The title of one of 2009's box office hits could be just as readily applied to the homegrown fruit and vegetable phenomenon: "It's complicated."
No, homegrown production isn't making small-scale growers fabulously rich, but it's is lending them a helping hand, and, perhaps even more significant, it's changing the American commercial and dietary landscape in ways scarcely imagined only a few years ago.
Few people better appreciate this than Jimmy Jones, coordinator of the Alabama Cooperative Extension System in Henry County. As chairman of his local farmers market committee, Jones has helped foster the growth of Headland's local market primarily as a way to assist local vegetable growers and area businesses.
And it's working.
"It really is a win/win scenario all around," says Jones, who stresses that, contrary to popular opinion, markets don't undermine businesses or local retail grocery outlets.
"It actually augments them," he says, adding that the local groceries have actually cited enhanced business from consumers who purchase grocery items to go along with the fruits and vegetables purchased at the farmers market.
"It's keeping money in local circulation and it's also helping small-town America."
But it's sparked something even bigger.
Kerry Smith, the Alabama Cooperative Extension System's home grounds co-leader, says the emerging statewide presence of farmers markets is also fostering a change of mindset — making food more valuable in a way she and other gardening experts scarcely imagined.
"It's increasing the value of food but not necessarily in terms of its dollar value," she says. "It's driving home the reality of food — where it comes from and that there are people out there equipped to grow it for consumers."
Smith believes farmers markets and the home-gardening phenomenon in general also have the potential of instilling healthier eating habits.
"Often in retail environments, people tend to walk past fresh produce," she says. "But, with farmers markets, you get a person behind the produce who can talk about it.
"Consumers often come away with a deeper appreciation of how the produce affects them, but equally important, they're also provided with a better grasp of the whole value behind fresh-grown fruits and vegetables," she says.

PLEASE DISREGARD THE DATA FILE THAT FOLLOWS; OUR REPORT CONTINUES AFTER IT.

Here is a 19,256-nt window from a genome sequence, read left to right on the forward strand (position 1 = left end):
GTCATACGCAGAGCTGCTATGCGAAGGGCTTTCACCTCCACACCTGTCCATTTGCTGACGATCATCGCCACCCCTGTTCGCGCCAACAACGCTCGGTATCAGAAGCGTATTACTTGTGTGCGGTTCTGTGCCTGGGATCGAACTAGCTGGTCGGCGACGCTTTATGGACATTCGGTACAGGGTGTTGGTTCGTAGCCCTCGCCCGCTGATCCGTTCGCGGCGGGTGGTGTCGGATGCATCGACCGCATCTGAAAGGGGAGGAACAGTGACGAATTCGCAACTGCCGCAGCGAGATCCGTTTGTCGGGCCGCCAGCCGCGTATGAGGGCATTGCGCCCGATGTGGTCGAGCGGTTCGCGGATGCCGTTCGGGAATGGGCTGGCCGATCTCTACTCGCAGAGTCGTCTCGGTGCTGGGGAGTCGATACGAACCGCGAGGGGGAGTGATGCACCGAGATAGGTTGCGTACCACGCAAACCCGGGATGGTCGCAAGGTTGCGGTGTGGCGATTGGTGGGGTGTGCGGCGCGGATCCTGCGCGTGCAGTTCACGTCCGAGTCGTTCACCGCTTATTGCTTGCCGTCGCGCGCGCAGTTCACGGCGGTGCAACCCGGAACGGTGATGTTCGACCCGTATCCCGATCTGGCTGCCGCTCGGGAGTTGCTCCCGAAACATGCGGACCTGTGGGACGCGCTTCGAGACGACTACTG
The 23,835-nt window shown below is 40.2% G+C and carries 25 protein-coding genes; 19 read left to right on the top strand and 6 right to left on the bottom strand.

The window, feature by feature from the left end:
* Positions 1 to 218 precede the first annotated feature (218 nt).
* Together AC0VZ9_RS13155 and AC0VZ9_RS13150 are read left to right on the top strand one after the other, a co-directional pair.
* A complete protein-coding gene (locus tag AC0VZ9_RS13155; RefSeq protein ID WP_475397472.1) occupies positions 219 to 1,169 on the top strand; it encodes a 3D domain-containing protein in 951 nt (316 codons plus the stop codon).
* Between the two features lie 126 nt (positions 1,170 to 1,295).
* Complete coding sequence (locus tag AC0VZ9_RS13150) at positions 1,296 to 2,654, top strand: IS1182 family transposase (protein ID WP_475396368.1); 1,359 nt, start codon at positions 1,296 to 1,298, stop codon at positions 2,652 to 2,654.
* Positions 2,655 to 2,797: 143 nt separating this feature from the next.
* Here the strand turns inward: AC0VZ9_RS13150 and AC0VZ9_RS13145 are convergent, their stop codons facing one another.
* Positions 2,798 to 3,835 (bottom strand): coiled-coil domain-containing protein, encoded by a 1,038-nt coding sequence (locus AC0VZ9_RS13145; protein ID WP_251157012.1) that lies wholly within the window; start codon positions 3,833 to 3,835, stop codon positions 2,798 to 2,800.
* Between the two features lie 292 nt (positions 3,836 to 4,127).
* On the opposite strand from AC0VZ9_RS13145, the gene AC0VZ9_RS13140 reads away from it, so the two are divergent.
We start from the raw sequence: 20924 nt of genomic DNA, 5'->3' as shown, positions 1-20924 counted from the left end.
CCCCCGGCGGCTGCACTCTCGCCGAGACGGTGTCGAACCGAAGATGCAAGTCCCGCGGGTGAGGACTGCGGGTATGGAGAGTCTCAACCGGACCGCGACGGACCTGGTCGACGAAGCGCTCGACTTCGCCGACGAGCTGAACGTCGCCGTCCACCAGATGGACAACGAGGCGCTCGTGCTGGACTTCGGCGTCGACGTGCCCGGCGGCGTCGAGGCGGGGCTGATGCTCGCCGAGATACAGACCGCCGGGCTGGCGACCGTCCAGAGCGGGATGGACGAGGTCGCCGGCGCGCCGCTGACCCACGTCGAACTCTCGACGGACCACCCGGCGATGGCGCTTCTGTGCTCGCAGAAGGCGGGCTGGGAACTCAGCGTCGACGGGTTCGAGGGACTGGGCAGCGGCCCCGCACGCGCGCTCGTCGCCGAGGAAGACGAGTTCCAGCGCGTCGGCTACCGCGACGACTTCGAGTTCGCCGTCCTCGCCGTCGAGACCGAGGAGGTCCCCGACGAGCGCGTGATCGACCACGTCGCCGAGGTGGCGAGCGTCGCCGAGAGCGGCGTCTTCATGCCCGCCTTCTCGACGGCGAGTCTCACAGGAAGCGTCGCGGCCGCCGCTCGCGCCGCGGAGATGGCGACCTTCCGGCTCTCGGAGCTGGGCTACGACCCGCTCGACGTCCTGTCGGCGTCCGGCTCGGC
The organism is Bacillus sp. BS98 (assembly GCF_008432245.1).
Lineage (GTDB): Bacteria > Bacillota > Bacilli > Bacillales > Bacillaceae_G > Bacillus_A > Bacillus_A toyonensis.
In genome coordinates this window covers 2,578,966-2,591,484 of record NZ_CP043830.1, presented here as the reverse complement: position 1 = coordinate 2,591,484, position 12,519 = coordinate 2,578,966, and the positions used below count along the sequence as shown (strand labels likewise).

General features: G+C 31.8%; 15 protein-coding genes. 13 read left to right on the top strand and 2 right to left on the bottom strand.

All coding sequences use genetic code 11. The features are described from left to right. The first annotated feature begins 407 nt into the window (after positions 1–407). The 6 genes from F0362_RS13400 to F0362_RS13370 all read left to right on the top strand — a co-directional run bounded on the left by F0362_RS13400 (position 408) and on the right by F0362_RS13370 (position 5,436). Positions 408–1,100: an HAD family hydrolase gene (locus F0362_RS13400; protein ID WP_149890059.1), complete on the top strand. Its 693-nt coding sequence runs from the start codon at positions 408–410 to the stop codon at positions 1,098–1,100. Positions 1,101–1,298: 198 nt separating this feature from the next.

For Smith and Jones, that's why the issue is complicated — the value of fresh-grown produce expresses itself in so many diverse ways, they say.
Jones worked with other Headland community leaders to secure a Rural Community and Development Grant from the U.S. Department of Agriculture to cover some of the costs of building and marketing the farmers market.
"As Extension educators, I see our main expertise in forming collaborative relationships with City Council members and Chamber of Commerce officials to build these markets," he says, adding that Extension professionals are involved in almost every facet of farmers market planning and execution.
Jones says he and other Extension educators throughout the state have worked with producers and local civic leaders to experiment with different approaches to markets.
His committee established a rule from the outset that only produce and products grown within the Wiregrass region could be sold at the Headland market. Headland is one of about 8 to 10 markets functioning throughout the Wiregrass region.
Also, as a standard practice to avoid undercutting, the markets coordinate times among each other. Headland's market is currently open Fridays from 3 to 7. Others open Saturday and at other times during the week.
"Most people in Headland are hourly workers, who typically get paid on Friday — the reason we decided to open our market on that day," he says, adding that stay-at-home and working mothers concerned about wholesome food for their family have also emerged as avid customers.
"A lot of thought already has gone into this, and it's as much about serving consumers with quality produce as it is about providing a place for small vegetable growers to sell their products," Jones says.
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